Nicaraguan Bishop Silvio Baez Sent to Rome

Nicaraguan Monsignor Silvio Jose Baez, auxiliary bishop of Managua, is transferring to Rome, by an express decision of Pope Francis, informed on Wednesday Cardinal Leopoldo José Brenes, president of the Nicaraguan Episcopal Conference (CEN).

Nicaraguan Monsignor Silvio Jose Baez, auxiliary bishop of Managua (right) walks with Cardinal Leopoldo José Brenes (left)

According to Brenes, this is a decision that “the holy father” took when Monsignor Baez met with him a couple of weeks ago.

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The transfer caused caused surprise and bewilderment.

Monsignor Báez thanked Nicaraguans for the love they have shown him and said that even if he leaves the country his heart will always be in Nicaragua.

“I have not asked to leave Nicaragua, I want to make it clear that my heart has always been in my homeland, in the midst of my people and my heart will continue here. The Pope received me in a very affectionate way, with great interest in my ministry, He made me talk about my ministry and the situation in the country,” said Monsignor Baez in a press conference, on Wednesday, April 10.

In an emotional message addressed to the Nicaraguans, the Monsignor expressed that he has mourned the decision of Pope Francis and it has caused him great pain to know that he can not be physical with his people.

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According to a report by Confidencial, a priest consulted by the online media said “We are shocked and surprised by the Pontiff’s decision to remove him from the country. It seems curious that Pope Francis has decided to take Baez in the context of the current [stalled] negotiations, in which the Nuncio is one of the international mediators and witnesses.

“At the level of the clergy, many priests agree on the theory that they took him for political reasons. Perhaps many of us are thinking maybe a little bad, but we came to the conclusion that the Government asked the Nuncio (Vatican representative) for that. We haven’t found another way to understand it,” said a member of the clergy who is close to the Episcopal Conference.

Was it to avoid elements of friction?

In the same report, Confidencial consulted with historian and ex-Sandinista guerrilla commander, Dora María Tellez, as a person outside the Catholic Church. Tellez said she does not find much logic in removing Monsignor Baez from the country for pastoral reasons, taking into account his popularity in Nicaragua. Tellez believes that Pope Francis could have done it “to protect his life”.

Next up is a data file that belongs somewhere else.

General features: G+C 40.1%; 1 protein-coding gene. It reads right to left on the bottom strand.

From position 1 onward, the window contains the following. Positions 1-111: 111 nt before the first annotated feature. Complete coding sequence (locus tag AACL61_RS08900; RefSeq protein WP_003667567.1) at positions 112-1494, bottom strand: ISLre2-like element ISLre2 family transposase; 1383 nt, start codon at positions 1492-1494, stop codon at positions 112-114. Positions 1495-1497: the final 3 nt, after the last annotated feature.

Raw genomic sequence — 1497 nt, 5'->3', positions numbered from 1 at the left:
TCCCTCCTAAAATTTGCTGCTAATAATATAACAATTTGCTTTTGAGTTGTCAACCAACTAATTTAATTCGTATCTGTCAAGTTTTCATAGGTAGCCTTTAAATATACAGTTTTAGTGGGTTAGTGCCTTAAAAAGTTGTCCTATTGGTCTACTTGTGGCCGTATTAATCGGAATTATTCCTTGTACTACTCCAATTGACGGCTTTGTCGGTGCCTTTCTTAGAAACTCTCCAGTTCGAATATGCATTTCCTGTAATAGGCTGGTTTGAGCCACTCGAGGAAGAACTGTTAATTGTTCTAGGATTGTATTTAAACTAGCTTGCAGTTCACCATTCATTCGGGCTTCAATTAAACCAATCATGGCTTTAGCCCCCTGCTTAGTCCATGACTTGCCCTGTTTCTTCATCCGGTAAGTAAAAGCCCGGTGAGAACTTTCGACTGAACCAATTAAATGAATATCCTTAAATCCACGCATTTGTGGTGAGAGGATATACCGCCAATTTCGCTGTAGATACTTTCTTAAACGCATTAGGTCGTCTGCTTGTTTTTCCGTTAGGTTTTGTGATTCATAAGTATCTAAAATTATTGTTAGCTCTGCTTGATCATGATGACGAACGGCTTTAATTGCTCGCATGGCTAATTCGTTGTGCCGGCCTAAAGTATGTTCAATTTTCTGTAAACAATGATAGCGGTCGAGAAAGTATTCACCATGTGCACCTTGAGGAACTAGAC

“He (Baez) has a vow of obedience to the Pope as every priest. If the Pope says he has to go, he goes. Although it seems strange to take away the most beloved bishop (…), ” said Tellez, one of the founders of the Sandinista Renovation Movement (MRS).

Tellez also does not rule out that diplomatic and political reasons. Nor do sources linked to the Catholic Church, who doubt that the transfer of Baez responds merely to “pastoral reasons”.

Assanination plot

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Managua’s Bishop Silvio Baez speaks during a news conference in Managua, Nicaragua April 10, 2019. REUTERS/Oswaldo Rivas

During the press conference Wednesday, Baez, revealed details that he had been the target of an assassination plot last year and that Pope Francis had invited him to relocate to Rome.

“It’s true, it’s true … I was in bed at 11 p.m. when I received a call from the political department of the U.S. Embassy telling me that they had full certainty of a plan to assassinate me, to be careful,” Baez said.

Baez gave no indication as to who may have targeted him and why and said he could not recall the exact date. He said he had been receiving threatening calls and messages to his cell phone, without giving more details.

Baez was beaten and slashed in the arm last July, when he and other bishops visiting a southern Nicaraguan city took refuge in a church that was surrounded by armed government supporters.

He said the Pontiff had called him to Rome for an unspecified period.

Baez had been an outspoken critic of the Ortega administration, it’s crackdown on protests that broke out last April and the ensuing violence led to at least 300 deaths and more than 600 arrests, according to human rights groups.

 

 

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